(I got an ARC through NetGalley, in exchange for an honest review.)
Perhaps not the most original thriller ever for someone who's read a lot of such books already, but for me—since I seldom read that genre—it was an interesting story. Guessing who the culprit is turned out to be relatively easy, but this book is of the kind where the whodunnit doesn't really matter: it's how it happened, how and why the person got there, that is the most important part. The fact that the narrators are all more or less unreliable, especially Rachel, also add to the confusion, in a good way.
The story is told in first person, from three women's points of view, and each of those give a different insight and different sorts of tidbits, allowing to piece things together gradually. They're all flawed protagonists in their own ways, and this can be seen as either annoying or fascinating, depending on where you stand on the matter. Sometimes, they seemed pretty weak and clingy (as in, being unhappy about their lives but not exactly doing much to change things); on the other hand, I guess we all know that big changes in general aren't so easy to enact as it sounds, and so those protagonists are both relatable and slightly grating, because they might force us to face some problems of our own. (Had I read this book during another period in my life, I might have been uneasy, feeling like I was confronted with things I should be doing, but wasn't.)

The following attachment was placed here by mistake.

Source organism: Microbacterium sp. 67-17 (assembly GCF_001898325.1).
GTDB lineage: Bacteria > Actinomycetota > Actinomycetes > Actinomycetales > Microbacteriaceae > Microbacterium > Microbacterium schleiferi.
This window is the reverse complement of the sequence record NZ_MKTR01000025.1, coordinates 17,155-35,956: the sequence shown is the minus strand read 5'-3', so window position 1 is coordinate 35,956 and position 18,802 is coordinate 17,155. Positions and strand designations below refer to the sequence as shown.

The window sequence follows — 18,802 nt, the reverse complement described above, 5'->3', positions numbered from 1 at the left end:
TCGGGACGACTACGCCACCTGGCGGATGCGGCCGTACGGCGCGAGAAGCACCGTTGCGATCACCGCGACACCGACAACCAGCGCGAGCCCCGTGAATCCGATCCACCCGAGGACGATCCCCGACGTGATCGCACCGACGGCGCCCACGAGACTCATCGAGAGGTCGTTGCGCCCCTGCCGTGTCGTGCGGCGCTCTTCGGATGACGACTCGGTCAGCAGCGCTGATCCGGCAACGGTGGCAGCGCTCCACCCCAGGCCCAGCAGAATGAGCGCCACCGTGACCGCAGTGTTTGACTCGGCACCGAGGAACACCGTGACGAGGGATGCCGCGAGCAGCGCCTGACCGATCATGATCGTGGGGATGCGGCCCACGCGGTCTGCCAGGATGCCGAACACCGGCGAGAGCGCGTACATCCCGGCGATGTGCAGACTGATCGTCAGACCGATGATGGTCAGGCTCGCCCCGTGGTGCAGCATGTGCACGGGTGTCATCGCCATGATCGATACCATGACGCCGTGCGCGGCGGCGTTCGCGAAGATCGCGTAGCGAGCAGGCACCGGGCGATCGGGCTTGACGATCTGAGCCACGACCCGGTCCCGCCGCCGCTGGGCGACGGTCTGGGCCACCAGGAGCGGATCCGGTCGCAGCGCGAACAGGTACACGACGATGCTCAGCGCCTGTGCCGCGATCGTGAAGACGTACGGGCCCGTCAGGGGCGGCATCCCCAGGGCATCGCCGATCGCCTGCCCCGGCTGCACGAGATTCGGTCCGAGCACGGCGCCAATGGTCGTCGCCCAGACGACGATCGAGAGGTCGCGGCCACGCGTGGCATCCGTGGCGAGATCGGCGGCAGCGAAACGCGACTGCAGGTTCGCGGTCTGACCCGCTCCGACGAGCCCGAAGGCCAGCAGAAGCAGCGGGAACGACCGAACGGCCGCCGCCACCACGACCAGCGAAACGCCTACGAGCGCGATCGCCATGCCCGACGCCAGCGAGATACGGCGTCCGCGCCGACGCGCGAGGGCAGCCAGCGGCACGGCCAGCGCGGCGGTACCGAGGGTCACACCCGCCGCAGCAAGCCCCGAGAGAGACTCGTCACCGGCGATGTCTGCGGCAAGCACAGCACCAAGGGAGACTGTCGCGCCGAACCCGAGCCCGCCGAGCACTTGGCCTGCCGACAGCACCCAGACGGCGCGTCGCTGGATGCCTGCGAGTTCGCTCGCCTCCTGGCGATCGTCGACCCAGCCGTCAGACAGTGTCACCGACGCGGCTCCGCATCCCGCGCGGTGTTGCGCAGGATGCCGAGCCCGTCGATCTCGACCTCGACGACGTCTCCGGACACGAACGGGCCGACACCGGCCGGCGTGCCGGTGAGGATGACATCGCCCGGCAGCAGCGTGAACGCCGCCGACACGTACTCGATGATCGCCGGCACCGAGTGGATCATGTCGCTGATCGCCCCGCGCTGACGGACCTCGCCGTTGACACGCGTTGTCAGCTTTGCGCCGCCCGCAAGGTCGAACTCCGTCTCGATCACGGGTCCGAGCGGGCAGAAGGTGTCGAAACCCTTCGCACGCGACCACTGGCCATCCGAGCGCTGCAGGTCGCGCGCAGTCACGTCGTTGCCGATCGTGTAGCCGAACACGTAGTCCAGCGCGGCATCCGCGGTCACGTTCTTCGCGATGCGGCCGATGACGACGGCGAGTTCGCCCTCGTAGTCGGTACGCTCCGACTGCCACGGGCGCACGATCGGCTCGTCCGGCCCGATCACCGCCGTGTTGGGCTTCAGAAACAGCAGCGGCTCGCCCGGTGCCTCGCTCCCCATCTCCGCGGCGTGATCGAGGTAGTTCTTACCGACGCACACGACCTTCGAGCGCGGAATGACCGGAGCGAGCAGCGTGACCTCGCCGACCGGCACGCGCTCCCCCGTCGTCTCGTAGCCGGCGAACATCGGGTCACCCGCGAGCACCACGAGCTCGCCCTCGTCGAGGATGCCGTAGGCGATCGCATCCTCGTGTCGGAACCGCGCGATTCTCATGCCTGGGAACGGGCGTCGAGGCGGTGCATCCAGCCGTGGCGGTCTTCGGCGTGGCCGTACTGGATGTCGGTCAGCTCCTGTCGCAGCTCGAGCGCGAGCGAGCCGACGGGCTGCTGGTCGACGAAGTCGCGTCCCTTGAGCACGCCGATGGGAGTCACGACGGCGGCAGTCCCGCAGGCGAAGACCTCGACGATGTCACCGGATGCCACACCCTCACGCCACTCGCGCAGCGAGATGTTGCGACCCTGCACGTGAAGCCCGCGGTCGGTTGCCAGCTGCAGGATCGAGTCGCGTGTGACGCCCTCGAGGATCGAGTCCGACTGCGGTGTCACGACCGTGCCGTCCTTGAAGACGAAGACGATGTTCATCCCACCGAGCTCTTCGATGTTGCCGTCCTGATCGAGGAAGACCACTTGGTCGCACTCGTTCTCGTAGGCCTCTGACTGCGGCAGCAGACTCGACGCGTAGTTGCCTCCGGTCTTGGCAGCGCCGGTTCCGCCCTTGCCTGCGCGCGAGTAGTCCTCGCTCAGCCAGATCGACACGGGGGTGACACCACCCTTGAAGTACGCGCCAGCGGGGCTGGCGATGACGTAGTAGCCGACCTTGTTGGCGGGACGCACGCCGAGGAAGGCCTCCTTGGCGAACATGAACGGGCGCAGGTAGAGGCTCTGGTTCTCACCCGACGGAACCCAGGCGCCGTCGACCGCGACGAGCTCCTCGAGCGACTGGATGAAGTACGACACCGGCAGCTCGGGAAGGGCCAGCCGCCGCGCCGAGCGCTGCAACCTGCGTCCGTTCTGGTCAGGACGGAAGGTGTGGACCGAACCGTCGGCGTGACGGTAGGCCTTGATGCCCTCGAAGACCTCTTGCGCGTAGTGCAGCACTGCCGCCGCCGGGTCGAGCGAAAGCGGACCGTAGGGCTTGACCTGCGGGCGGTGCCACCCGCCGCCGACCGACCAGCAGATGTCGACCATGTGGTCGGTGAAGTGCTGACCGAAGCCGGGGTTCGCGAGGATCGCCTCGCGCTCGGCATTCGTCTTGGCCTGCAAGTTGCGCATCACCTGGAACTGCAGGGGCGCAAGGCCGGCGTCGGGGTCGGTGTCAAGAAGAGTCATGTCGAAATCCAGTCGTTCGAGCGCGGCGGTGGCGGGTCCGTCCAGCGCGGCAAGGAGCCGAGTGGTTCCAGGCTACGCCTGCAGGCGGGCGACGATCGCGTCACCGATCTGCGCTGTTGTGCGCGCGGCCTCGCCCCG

Whether one ends up liking or disliking the protagonists doesn't really matter, because it's clear they aren't meant to be a hundred percent likeable, and that their roles are never all black or all white. Rachel's alcohol problem and disturbing voyeuristic side (watching people from the train, imagining what their lives may be, then wanting to make her own place in those lives...). Anna who acts all righteous but who still was the proverbial bull in a chine-shop. "Jess" whose boredom is understandable, but who also twists truths in her own narrative. "Jason" who may not be such the perfect husband. And so on.
I would probably not call this book "the next Gone Girl", though... but then, I don't like comparing novels in general in such a way. This one stands on its own.